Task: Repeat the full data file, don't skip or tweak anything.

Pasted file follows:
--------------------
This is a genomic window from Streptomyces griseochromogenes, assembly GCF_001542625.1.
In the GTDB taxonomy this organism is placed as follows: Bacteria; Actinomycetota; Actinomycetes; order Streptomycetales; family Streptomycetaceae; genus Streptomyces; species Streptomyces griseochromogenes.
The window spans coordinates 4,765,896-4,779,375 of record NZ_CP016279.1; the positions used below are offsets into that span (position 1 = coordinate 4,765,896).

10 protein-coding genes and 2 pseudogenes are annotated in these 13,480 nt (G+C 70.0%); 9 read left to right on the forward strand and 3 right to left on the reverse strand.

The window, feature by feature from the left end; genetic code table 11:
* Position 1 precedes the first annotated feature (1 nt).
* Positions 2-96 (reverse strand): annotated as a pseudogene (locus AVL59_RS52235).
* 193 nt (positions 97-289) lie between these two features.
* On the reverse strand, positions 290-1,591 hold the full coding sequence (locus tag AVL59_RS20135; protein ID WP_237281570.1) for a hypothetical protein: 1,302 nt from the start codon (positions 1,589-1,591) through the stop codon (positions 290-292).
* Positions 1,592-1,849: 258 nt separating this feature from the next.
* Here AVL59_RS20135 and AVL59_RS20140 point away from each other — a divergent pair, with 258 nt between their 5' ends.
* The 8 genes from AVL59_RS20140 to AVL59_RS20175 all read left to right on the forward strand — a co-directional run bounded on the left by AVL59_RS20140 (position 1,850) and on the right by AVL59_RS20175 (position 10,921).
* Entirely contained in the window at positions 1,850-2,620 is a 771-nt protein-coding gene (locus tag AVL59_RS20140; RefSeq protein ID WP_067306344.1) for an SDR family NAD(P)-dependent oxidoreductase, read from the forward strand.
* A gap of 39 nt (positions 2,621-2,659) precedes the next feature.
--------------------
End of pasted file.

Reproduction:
This is a genomic window from Streptomyces griseochromogenes, assembly GCF_001542625.1.
In the GTDB taxonomy this organism is placed as follows: Bacteria; Actinomycetota; Actinomycetes; order Streptomycetales; family Streptomycetaceae; genus Streptomyces; species Streptomyces griseochromogenes.
The window spans coordinates 4,765,896-4,779,375 of record NZ_CP016279.1; the positions used below are offsets into that span (position 1 = coordinate 4,765,896).

10 protein-coding genes and 2 pseudogenes are annotated in these 13,480 nt (G+C 70.0%); 9 read left to right on the forward strand and 3 right to left on the reverse strand.

The window, feature by feature from the left end; genetic code table 11:
* Position 1 precedes the first annotated feature (1 nt).
* Positions 2-96 (reverse strand): annotated as a pseudogene (locus AVL59_RS52235).
* 193 nt (positions 97-289) lie between these two features.
* On the reverse strand, positions 290-1,591 hold the full coding sequence (locus tag AVL59_RS20135; protein ID WP_237281570.1) for a hypothetical protein: 1,302 nt from the start codon (positions 1,589-1,591) through the stop codon (positions 290-292).
* Positions 1,592-1,849: 258 nt separating this feature from the next.
* Here AVL59_RS20135 and AVL59_RS20140 point away from each other — a divergent pair, with 258 nt between their 5' ends.
* The 8 genes from AVL59_RS20140 to AVL59_RS20175 all read left to right on the forward strand — a co-directional run bounded on the left by AVL59_RS20140 (position 1,850) and on the right by AVL59_RS20175 (position 10,921).
* Entirely contained in the window at positions 1,850-2,620 is a 771-nt protein-coding gene (locus tag AVL59_RS20140; RefSeq protein ID WP_067306344.1) for an SDR family NAD(P)-dependent oxidoreductase, read from the forward strand.
* A gap of 39 nt (positions 2,621-2,659) precedes the next feature.